Yet, many network engineers will seek SDN technology from their trusted networking vendors. As such, they're just as likely to make a Cisco ACI vs. Juniper OpenContrail decision.
OpenContrail is a software strategy that relies on a centralized controller and a virtual network overlay built on top of an abstracted physical underlay. OpenContrail provides two key components of a software-defined network: the open source network controller and a hypervisor-resident virtual router. The virtual router is deployed on a virtual server hypervisor and provides links between servers within the host as well as across the physical underlay using tunneling protocols. So far, only open source hypervisors such as kernel-based virtual machine (KVM) and Xen are supported in the OpenContrail ecosystem.
By contrast, Cisco ACI is a pre-assembled, integrated hardware and software strategy that also enables a virtual overlay, though one that is much more closely integrated with the underlying physical network made up of ACI-supportive switches. The overall infrastructure consists of three components: the Application Policy Infrastructure Controller (APIC), Nexus 9000 series switches, and Cisco's own hypervisor-resident Application Virtual Switch (AVS). AVS is the Nexus 1000v rebranded and upgraded with the necessary integration into the APIC. As result, there is "enterprise-friendly" hypervisor support for VMware ESXi and Microsoft Hyper-V, as well as KVM for cloudier organizations.
ACI vs. OpenContrail: A hardware vs. software debate
One of the central questions that arises in the OpenContrail vs. Cisco ACI debate is whether hardware should be a central part of an SDN deployment.
For Cisco ACI to be its most effective, enterprises must invest in Cisco switching. Meanwhile, OpenContrail software can be implemented over basically any underlying physical infrastructure as long as the right hypervisors and virtual routers are in place. It's a simpler investment, but critics say the software overlay approach doesn't do enough to address the health of the underlying physical network.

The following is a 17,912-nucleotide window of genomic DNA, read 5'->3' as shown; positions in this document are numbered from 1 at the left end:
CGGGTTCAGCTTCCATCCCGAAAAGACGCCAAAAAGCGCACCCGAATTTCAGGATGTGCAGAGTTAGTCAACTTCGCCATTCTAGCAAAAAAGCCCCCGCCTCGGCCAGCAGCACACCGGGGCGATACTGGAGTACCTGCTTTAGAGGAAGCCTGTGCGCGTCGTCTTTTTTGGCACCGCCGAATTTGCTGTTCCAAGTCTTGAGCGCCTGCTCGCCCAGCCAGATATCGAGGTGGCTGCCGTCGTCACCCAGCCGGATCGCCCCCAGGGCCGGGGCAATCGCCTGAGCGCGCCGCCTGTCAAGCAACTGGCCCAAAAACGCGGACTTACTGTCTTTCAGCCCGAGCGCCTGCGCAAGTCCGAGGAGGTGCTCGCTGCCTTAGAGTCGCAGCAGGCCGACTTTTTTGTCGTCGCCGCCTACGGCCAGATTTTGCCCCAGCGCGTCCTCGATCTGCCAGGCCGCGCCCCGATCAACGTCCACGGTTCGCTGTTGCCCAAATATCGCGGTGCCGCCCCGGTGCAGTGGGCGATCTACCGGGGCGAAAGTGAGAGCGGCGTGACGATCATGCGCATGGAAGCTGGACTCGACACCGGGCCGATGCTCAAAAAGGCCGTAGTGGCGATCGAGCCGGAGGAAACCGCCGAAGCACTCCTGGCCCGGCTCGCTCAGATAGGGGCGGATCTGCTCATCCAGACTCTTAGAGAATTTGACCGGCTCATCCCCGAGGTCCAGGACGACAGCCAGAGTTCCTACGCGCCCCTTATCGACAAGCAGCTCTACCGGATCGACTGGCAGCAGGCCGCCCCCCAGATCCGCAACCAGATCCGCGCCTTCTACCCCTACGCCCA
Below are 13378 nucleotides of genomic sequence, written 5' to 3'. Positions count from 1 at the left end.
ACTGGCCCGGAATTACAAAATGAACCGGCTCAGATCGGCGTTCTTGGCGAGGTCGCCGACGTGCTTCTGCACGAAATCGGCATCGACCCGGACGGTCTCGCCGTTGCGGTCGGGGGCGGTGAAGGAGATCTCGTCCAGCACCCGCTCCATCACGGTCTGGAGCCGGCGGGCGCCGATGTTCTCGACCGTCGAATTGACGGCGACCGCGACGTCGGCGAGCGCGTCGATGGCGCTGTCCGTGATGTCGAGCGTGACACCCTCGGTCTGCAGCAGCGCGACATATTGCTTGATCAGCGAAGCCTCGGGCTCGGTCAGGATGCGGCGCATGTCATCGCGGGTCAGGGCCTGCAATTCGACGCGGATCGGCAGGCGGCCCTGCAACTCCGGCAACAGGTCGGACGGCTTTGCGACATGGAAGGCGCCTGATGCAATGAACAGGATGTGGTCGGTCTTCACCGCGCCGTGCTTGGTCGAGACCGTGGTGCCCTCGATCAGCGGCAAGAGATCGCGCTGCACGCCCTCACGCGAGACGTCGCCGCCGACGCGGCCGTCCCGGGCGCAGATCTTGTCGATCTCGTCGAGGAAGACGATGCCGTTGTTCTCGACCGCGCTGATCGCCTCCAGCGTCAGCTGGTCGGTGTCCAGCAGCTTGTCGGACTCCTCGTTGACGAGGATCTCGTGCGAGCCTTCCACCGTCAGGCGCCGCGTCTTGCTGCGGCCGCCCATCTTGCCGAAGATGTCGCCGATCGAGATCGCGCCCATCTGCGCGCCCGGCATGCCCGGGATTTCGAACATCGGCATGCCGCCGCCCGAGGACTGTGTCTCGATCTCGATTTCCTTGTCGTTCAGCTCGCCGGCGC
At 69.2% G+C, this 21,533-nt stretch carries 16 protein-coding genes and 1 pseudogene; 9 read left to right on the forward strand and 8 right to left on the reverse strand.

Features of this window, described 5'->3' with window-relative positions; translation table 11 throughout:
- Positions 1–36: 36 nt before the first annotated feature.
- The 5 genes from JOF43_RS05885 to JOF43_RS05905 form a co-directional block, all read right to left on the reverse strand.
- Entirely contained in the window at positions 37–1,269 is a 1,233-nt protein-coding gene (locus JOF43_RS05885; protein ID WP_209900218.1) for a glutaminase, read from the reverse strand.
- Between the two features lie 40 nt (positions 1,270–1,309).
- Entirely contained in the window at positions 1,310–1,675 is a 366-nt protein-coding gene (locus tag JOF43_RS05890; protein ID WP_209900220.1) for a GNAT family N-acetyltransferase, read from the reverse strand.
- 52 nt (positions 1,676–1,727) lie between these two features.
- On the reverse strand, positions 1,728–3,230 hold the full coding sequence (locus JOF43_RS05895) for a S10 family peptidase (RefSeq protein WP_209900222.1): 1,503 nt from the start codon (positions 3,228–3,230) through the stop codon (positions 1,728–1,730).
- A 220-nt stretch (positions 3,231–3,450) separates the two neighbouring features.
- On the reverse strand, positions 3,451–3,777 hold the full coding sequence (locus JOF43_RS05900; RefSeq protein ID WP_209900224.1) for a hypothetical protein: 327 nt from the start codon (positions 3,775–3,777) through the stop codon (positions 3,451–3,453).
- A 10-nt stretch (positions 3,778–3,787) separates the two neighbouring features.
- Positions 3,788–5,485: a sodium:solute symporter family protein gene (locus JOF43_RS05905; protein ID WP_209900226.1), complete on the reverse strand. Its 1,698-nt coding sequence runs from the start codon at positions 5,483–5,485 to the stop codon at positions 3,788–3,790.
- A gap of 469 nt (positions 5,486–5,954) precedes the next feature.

The good news for Cisco users is the company is retrofitting the existing Nexus 1000 to 7000 series to support the new ACI ecosystem. When ACI was first announced, it was to be used with new Nexus 9000 switches, but there was no support in earlier Nexus versions.
The advent of an upgrade path opens the door to SDN for many existing Cisco shops and broadens the enterprise appeal. Indeed, the official documentation acknowledges that for ACI to succeed, it must be integrated easily into existing data center architectures. Inevitably, existing Cisco customers are likely to be the earliest adopters.
Cisco's joint hardware and software approach without doubt has merit. However, the history of computing is littered with the corpses of superior technologies sidelined in favor of those that were cheaper and easier to implement.
OpenContrail doesn't provide any of the underlay networking components. Instead, network pros can implement it with existing infrastructure as the network underlay, and build upon it to link virtual hosts and entire data centers.
However, this approach will only work if the current network infrastructure is up to the task. Overlay networking will inevitably make demands on existing switching and routing capabilities. Many users are concerned about problems that will arise if there is not enough of a connection between overlay and underlay.
It is perhaps understandable then why Cisco attempted to solve SDN by making high-end, state-of-the-art switching part of the solution from the outset. If you want to software-define networks, then the capacity and performance hardware platform must be unimpeachable.
Cisco ACI and Juniper OpenContrail are missing important case studies
When a technology is shiny and new like SDN, early-adopter case studies are critical. Early adopters can shape the entire market's perception of how well a technology will work.
This is a problem for both Cisco and Juniper. Cisco has nice videos of customers talking about ACI, yet none admit to having deployed it in production environments. I have no doubt that the Nexus 9000 series is selling like hotcakes, but without a deployment of APIC and the inevitable infrastructure changes it will require, it's still just a big switch that could be migrated to SDN at some point. Users simply need to have some idea of the potential pitfalls or challenges they'll have to tackle.